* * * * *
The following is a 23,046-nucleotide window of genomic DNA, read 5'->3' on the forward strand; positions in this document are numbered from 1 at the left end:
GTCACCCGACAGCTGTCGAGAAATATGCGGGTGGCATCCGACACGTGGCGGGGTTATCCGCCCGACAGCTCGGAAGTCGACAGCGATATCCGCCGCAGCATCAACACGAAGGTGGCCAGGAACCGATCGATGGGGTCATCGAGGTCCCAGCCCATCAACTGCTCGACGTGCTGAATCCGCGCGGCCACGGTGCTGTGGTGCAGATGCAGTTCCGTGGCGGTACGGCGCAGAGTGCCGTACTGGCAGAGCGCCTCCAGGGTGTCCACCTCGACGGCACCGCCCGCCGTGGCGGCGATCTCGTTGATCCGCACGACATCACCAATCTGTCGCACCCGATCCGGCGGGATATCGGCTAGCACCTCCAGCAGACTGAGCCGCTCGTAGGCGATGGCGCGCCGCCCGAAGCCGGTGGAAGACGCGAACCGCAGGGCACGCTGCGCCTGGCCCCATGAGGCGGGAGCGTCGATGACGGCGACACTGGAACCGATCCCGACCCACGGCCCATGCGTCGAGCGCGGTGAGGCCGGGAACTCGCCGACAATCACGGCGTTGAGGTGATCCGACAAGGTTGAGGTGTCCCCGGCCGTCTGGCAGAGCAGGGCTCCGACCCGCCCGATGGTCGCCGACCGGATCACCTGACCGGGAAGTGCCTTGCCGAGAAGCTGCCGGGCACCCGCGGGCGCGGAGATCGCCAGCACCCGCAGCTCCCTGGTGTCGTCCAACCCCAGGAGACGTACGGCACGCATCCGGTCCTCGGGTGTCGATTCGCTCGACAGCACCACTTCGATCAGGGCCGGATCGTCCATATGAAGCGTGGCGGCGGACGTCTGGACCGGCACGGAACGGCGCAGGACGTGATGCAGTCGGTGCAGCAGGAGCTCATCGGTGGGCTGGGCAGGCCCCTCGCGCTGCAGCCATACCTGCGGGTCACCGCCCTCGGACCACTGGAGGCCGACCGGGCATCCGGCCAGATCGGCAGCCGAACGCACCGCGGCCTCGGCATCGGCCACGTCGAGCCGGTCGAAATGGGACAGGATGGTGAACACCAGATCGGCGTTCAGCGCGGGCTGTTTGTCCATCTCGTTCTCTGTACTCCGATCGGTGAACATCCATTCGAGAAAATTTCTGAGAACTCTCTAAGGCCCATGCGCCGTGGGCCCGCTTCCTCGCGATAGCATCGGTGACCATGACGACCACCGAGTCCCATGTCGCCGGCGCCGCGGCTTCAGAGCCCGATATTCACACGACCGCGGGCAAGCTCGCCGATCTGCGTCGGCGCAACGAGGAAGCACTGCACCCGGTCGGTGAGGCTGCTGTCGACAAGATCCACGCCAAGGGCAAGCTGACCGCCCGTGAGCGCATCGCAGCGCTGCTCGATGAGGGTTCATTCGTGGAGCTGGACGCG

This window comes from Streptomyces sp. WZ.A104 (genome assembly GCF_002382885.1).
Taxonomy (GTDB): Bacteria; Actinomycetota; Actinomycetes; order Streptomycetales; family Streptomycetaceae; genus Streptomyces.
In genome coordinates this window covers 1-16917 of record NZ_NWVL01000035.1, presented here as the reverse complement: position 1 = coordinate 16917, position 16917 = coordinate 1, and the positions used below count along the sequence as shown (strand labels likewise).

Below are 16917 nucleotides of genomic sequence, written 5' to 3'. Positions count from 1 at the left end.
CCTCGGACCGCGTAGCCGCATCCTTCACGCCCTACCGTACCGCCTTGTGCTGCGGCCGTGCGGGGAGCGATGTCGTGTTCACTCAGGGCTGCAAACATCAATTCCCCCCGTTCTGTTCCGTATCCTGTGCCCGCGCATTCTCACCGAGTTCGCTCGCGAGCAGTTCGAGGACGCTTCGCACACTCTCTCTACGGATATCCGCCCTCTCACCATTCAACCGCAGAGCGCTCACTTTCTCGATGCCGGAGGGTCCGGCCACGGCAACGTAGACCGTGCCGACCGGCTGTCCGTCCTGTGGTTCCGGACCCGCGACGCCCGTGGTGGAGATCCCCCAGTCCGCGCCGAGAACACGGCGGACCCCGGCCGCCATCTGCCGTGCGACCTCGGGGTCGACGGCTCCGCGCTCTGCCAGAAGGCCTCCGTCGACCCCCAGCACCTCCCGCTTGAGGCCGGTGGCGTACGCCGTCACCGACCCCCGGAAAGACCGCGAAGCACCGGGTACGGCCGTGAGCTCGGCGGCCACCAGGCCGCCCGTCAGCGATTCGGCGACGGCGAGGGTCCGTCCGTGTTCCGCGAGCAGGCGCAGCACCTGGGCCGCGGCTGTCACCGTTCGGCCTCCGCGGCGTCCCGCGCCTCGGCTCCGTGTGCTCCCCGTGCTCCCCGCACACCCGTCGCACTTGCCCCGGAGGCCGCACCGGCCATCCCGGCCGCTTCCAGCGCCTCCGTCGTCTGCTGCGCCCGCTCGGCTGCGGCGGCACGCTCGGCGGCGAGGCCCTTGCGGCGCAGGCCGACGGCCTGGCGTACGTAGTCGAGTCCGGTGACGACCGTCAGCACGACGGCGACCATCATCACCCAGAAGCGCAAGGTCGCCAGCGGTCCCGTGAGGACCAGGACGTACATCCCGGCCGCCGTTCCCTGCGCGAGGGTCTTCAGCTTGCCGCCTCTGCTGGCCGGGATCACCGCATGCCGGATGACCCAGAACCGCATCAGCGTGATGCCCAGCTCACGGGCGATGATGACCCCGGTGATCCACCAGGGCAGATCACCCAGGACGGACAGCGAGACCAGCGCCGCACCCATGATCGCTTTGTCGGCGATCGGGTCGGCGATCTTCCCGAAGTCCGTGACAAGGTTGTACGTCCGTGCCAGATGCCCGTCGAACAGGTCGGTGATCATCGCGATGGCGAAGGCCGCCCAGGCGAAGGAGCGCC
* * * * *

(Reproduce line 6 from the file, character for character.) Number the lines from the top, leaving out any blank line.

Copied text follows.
Below are 16917 nucleotides of genomic sequence, written 5' to 3'. Positions count from 1 at the left end.